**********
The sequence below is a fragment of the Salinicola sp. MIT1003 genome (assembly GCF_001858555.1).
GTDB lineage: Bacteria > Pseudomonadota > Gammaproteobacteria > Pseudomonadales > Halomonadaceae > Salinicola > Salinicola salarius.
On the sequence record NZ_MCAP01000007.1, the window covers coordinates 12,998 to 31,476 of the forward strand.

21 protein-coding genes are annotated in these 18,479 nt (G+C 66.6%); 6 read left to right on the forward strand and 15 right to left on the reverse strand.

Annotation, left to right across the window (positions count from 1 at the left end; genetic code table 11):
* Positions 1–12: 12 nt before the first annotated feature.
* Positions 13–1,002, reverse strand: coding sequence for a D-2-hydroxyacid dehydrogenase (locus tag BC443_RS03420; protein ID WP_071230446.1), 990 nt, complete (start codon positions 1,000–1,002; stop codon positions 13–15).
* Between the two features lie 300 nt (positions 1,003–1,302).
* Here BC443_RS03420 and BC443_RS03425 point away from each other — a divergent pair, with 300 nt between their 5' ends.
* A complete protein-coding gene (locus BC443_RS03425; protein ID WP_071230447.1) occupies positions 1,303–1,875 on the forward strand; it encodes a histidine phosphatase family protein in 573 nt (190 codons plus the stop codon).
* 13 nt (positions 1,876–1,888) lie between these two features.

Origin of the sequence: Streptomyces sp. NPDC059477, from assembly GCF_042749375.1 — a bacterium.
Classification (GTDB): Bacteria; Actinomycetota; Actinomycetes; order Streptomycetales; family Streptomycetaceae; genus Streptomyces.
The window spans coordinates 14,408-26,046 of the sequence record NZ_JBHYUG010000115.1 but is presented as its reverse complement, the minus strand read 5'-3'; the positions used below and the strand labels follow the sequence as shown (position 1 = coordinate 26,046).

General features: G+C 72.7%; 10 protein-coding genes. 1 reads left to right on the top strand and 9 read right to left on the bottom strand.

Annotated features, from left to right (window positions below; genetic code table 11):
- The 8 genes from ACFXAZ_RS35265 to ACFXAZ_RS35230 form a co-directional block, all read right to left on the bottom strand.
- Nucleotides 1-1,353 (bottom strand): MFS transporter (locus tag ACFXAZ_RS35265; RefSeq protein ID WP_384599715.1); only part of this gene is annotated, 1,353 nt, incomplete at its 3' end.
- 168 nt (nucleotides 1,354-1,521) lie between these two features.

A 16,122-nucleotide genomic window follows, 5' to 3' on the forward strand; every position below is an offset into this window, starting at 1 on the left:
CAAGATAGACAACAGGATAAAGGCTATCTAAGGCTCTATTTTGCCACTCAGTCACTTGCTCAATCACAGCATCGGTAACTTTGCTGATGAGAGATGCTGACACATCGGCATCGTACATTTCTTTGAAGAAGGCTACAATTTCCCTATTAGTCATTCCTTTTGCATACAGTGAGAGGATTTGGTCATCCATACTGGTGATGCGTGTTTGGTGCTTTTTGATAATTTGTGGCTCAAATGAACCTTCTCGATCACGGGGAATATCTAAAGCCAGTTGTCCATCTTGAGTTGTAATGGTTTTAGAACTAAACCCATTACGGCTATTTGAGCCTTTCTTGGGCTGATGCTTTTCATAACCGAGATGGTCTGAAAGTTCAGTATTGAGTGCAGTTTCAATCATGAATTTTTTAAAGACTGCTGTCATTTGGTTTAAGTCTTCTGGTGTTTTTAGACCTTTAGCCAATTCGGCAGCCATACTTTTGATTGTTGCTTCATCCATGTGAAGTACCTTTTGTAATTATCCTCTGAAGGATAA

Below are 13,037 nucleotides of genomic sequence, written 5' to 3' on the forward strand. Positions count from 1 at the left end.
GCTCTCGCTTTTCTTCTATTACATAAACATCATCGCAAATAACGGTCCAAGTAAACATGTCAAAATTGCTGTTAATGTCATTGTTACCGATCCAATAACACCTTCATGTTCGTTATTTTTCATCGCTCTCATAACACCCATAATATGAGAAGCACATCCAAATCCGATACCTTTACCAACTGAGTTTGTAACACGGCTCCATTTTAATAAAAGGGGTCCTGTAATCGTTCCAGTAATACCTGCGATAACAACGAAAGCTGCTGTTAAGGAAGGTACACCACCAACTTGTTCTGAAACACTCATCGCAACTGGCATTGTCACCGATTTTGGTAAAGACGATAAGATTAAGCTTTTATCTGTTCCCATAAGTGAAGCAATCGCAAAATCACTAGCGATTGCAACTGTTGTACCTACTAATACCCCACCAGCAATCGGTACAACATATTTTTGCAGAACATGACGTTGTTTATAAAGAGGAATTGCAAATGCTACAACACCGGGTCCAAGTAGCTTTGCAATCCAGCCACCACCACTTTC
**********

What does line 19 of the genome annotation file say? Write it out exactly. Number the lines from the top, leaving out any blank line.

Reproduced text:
- 168 nt (nucleotides 1,354-1,521) lie between these two features.